I heard about The Bucket List’s Local Produce Dinner from a friend and was rather upset to find that I had completely missed out. Fortunately, it wasn’t a one-off dinner, but a series… Yay!
The dinner comes with complimentary drinks: sparkling mineral water from Beloka Water, various beer from Young Henry’s, and wines from Tertini (a riesling and pinot noir).
It also comes with two positively scrumptious canapes.
The Nettle, Fetta & Quinoa Arancini with Lemon and Yoghurt was deliciously crumbly, surprisingly light, and had a bit of a kick. While I had about 2, F had about 3 or 4 of these – he couldn’t get enough of it!
It was the Fraser Island Spanner Crab with Romesco Sauce, Cucumber and Finger Lime that really stood out for us though. The crab was amazingly fresh and each mouthful was bright and well-balanced (I had about probably 4 spoons and had to force myself not to eat any more, which was incredibly difficult to do).
I was a little relieved when the dinner finally started (I was being horribly tempted to have one more arancini and possibly 2 more spanner crabs haha), only to find myself in pure buttery heaven.
Pepe Saya, you do bewitching things to your butter. It was gently creamy (as in you could eat lots of it and not feel greasy at all, F can attest to that) and so delectable; this is how butter is meant to be.
The roasted cauliflower was a simple, rustic dish done very, very well; I loved how the roast added a bit of texture and the curd that touch of zing.
This. This dish was our highlight of the night. The gnocchi was a fabulous pillow of softness and subtle flavour made earthy with a medley of shiitake, enoki, and oyster mushrooms – all topped with the wonderful dairy goodness of Pepe Saya’s creme fraiche.
I was blown away at this simple dish’s immense flavour and wished I could take some home to extend the love affair (yes, I fell for this dish rather hard).
The main was a grass-finished Taralga Springs Beef that’s been spit roasted to perfection and topped off with some scrumptious salsa verde (I believe).
The Taralga Springs ranch is situated west of Goulburn and is roughly 2,000 acres – and they own all of the cattle on it. The beef is also grass-finished, which (as we learnt) meant that the cattle ate nothing but grass. Did you know that beef can be legally called “grass fed” even though its diet may consist only of grain for its last 95 days (at most)? This change in diet would drastically change the flavour of the meat. Thought that little tidbit was fascinating, though a little disturbing.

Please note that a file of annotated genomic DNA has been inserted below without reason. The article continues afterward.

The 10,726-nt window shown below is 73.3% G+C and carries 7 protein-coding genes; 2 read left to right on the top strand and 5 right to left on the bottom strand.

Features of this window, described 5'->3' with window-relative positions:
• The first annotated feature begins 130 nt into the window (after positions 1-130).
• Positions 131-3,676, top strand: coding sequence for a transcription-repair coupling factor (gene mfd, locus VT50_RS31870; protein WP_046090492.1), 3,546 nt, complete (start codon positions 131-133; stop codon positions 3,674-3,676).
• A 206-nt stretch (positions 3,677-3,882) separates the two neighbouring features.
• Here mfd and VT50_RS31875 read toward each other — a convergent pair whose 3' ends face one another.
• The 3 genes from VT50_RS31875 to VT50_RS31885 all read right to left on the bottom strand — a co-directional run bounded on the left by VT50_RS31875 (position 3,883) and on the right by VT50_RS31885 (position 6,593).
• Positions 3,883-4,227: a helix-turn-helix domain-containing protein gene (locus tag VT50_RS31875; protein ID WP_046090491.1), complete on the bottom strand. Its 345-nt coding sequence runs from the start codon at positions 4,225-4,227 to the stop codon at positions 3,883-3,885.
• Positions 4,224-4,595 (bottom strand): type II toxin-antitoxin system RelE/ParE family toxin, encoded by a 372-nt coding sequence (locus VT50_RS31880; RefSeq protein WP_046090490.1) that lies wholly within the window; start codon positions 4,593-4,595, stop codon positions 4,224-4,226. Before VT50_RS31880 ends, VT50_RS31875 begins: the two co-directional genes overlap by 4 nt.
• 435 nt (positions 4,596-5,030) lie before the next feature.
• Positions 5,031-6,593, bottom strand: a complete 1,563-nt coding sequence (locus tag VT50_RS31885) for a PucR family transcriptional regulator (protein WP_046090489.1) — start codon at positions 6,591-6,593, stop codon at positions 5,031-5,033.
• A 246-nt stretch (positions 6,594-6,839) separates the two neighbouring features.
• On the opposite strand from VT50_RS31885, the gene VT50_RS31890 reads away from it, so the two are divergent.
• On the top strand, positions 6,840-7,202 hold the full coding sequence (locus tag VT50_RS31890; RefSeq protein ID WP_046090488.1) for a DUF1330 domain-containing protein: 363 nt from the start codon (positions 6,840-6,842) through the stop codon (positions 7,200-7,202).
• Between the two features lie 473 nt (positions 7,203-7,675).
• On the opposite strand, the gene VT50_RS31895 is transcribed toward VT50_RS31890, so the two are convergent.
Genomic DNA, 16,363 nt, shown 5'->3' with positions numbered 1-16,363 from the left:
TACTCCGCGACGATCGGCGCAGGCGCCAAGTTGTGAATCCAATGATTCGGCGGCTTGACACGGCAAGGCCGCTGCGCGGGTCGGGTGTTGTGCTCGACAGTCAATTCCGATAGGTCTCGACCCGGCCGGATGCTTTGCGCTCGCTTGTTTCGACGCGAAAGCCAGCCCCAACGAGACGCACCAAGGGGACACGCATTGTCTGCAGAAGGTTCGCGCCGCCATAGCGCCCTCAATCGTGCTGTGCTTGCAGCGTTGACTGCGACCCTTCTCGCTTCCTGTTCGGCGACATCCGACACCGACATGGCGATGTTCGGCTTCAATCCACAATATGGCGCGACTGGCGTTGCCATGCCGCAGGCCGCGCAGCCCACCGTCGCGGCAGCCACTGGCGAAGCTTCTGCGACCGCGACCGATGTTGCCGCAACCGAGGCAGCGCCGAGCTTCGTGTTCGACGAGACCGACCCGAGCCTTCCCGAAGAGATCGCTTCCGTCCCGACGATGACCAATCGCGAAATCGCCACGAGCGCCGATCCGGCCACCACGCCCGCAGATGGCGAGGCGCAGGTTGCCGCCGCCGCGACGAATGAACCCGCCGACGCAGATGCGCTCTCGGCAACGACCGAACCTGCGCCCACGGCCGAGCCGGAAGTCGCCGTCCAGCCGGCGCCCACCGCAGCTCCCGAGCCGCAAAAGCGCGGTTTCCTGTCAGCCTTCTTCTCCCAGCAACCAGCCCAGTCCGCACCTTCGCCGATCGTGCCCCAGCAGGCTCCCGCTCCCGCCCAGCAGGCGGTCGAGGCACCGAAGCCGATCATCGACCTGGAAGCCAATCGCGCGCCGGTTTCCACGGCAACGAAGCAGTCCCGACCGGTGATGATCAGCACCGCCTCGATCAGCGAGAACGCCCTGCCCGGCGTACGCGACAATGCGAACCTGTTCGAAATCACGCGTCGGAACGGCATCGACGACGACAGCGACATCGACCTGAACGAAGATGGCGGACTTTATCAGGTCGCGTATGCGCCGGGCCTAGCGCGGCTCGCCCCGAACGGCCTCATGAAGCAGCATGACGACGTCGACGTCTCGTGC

I never really understood the hatred or dislike kids are suppose to have towards vegetables. I adored vegetables as a child, so it was all a bit mystifying, especially the infamous brussels sprouts. This veggie doesn’t feature much (ie at all) in Asian cuisine and my first experience of it was at a neighbour’s dinner when I was in my mid-teens. It was broiled and had a really weird after taste; I understood its infamy immediately and was rather wary of it since.
Sprout haters take note: Chef Walton knows what he’s doing with these brussels sprouts. They were great tasting and everyone raved about how he didn’t even have to fry them to an inch of their life to make them taste good.
As good as the sprouts were, my potato love took over and I heaped onto my plate the wonderful variety of roast potatoes on offer. There were kipflers, sapphires (which I’ve never even heard of), and… goodness, I’ve forgotten what else, but they were (of course) fantastic and even better with a sploge of that creamy Pepe Saya’s butter.
The Apple and Hazelnut Crumble was… was like getting a warm, comforting hug from your nanna. That’s the best way I can describe how I felt eating it.
I loved that it had just the right amount of sweetness, which was just a touch, and that the apples were still bright and juicy. Paired with the divine lavender ice cream was simply smashing… the perfect way to end an amazing meal.
The Local Produce Dinner is a celebration of locally produced food, where Food Orbit facilitates a way for chefs / restaurants to connect with their suppliers and producers. Chef Walton has actually been around the state visiting various local farms about their produce and getting to know his suppliers and producers better.
There was a list of the suppliers / producers of the dinner on the back of our menus – what region they were from, contact names, and where to buy the produce – which I thought was a pretty neat touch. Most of the produce are available at Eveleigh Market – so I’ll be seeing you soon, Pierre (Pepe Saya) and Norm & Robyn (Southern Highlands Gourmet Potatoes with your 32 potato varieties)!! (That wasn’t creepy at all, was it?)
The dinner is $80 per person for which you get a selection of complimentary drinks, canapes and a 3-course dinner. Pretty good value for great food, I thought!
Each dinner showcases a different protein – the next dinner will be “Pig on a Spit” and is going to be held on Thursday, 11th July. Chicken / venison is being showcased on Thursday, 25th July, but we’re eyeing the last dinner: the local sustainable seafood on Thursday, 8th August. Argh… I can’t wait!
Booking is required and at the time of this post’s publishing, you’d need to ring The Bucket List to make a reservation; details of the dinners are on their website, under the “What’s On” section.
I love Chef Walton’s approach to food; no-nonsense dishes that are simplicity at its best (and incredibly fresh). I also love The Bucket List’s cheerful and slightly quirky decor – I don’t feel like I have to act classy to fit in and I can just chill.
My friend’s partner adores this place and I can totally see why… I mean, I’m already planning when I can go back!
The Bucket List
The Bondi Pavilion, Queen Elizabeth Drive
Bondi Beach, NSW, 2026
Ph: (02) 9365 4122